R. O. Pp. 3. Add. Endd.
2. Draft of the above in Paget's hand.
Pp. 4. Endd.: Mynute. The Privey Counsail at Calais to the Ks Mato, xxiiijo Octobr. 1544.
480. Arras, De Courrieres and Chapuys to Charles V.
R. O.
vii. 239.]
We know not how the Cardinal de Belay will take the departure abovesaid, (fn. n3) and, being quick, he might venture to attempt his return without staying longer, supposing that the sending as above was only determined after the King of England heard his charge, to which he has received no answer. On our asking the said earl and bishop what ought to be written or told to the said Cardinal, so as to make him stay until the resolute answer [came], they answered, jestingly (en gaudissant), that the Cardinal had gone to sport a little further on, and very soon all would be together again; and, joking apart, added that when it came (venant icelle, i.e. the "resolue responce") the two dukes and others of the Council would inform him of it. (Signed.)
Fr. Modern transcript of an original at Vienna, p. 1. Apparently a P.S.
25 Oct. 481. Anthony Bochier to Thomas Mildemaie.
R. O. I have been in Cornewal and returned to Barkley, 24 Oct., having performed your business for taking all reckonings and accounts in that circuit; and have received your "cheker fees," together with 7l. 6s. 8d. to be allowed for Syonlandes in Mr. Ridgewaies account. You shall receive a perfect reckoning at my coming to London, which shall be with haste. 25 Oct. 36 Henry VIII.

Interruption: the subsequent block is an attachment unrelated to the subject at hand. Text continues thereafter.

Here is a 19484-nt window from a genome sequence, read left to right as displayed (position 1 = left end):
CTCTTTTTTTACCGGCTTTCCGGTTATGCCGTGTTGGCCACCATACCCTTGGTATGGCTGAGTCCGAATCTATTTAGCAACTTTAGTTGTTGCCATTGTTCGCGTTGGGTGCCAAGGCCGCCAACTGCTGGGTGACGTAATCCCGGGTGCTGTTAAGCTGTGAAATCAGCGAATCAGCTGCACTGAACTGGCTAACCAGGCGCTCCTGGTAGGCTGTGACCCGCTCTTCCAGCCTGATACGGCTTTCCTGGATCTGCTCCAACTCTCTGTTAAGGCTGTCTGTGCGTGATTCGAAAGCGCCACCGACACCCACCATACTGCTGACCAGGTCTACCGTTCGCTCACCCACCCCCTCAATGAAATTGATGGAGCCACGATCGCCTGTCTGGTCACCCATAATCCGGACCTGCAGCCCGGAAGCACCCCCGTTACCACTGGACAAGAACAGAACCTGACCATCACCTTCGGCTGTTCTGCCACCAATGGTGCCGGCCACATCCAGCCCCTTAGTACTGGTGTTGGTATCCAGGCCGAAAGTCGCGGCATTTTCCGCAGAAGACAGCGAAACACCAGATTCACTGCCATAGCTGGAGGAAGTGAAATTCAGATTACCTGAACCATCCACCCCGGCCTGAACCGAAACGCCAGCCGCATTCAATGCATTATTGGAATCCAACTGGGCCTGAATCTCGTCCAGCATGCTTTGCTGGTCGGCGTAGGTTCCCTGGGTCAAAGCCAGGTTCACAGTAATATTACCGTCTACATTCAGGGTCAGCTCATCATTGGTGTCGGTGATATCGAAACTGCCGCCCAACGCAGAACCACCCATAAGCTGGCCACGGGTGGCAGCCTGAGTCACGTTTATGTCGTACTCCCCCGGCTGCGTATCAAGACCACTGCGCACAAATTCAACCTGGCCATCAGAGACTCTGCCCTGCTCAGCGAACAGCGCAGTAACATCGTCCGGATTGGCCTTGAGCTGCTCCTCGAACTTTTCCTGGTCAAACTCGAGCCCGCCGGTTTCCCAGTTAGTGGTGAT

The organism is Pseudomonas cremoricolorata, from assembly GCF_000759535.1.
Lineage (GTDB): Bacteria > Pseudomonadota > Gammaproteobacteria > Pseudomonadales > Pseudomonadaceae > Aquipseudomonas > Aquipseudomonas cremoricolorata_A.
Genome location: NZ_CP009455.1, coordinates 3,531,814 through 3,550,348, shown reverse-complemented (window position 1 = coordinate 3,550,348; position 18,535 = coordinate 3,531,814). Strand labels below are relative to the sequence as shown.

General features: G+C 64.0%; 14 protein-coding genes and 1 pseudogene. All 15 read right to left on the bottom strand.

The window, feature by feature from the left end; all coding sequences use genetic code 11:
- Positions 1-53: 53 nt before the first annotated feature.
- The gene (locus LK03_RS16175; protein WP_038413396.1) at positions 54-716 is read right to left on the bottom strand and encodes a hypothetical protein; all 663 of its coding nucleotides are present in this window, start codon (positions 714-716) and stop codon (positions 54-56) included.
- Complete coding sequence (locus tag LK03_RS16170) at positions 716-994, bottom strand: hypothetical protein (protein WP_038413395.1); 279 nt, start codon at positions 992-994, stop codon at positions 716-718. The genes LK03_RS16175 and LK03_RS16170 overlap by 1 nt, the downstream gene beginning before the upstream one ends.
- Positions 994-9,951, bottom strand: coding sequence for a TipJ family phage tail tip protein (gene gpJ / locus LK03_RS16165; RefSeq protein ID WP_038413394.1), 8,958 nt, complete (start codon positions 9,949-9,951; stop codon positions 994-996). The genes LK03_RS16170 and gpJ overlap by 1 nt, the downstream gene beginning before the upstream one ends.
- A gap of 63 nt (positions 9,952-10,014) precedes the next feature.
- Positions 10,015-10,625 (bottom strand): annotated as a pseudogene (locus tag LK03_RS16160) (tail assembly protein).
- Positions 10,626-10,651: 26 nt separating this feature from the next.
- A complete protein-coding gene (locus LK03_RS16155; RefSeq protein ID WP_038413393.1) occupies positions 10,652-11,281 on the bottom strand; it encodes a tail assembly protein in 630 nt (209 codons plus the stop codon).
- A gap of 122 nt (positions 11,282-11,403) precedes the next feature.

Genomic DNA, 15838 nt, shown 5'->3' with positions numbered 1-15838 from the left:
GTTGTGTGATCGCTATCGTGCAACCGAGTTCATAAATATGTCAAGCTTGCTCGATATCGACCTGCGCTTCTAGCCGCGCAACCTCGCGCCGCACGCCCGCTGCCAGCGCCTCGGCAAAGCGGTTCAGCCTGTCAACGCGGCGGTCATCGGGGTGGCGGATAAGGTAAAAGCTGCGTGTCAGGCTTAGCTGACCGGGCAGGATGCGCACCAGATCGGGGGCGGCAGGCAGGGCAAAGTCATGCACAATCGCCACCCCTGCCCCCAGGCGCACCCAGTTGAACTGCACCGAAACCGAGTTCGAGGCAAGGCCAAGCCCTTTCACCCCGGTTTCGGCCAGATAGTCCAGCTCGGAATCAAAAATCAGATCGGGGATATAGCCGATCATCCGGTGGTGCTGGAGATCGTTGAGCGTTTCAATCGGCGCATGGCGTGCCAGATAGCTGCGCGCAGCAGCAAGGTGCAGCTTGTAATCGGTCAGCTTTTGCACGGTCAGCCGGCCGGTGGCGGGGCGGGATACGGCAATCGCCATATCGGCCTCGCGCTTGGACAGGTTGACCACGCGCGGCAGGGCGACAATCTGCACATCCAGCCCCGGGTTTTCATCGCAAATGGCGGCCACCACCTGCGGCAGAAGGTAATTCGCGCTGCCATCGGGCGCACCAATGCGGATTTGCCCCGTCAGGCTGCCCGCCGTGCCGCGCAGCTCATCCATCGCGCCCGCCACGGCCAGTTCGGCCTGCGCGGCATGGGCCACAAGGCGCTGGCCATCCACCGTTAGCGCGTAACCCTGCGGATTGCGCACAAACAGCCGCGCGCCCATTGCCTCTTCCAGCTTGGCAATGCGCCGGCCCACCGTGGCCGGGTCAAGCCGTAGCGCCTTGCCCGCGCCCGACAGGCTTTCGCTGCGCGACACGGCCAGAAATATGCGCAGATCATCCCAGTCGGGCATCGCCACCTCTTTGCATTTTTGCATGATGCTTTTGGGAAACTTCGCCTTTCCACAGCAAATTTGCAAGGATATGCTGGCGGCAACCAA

Hol., p. 1. Add.: one of the King's Highness' auditors of his Grace's Court of th'Augmentacions.
25 Oct. 482. Sir Hugh Poulet to Anthony Rowsse.
R. O. Has received his letter of the 24th and intends to use his friendly offer, hoping (by means of the assistance about to repair hither for the succour of Basebulloyn, with the help of the King's navy) that their friends may use free passage to the haven of Bulloyn. "If you had seen what shift was made for the despatch of victuals into the town before the late skirmish, you would think that men would suffer nothing necessary to remain out of the town, albeit that they had no horses nor other carriages to help them; nevertheless some supplement of horses for such purposes, with relief for them and those that we have already, shalbe requisite to be received in time." Bulloyn, 25 Oct.
Hol., p. 1. Add.: To, &c., Anthony Rowsse, esquier, at Calays.


  • n1. Who was to marry the Duke of Orleans.
  • n2. Richard Cawarden, dean of Chichester. See No. 385.
  • n3. Evidently of Hertford and Gardiner to the Emperor.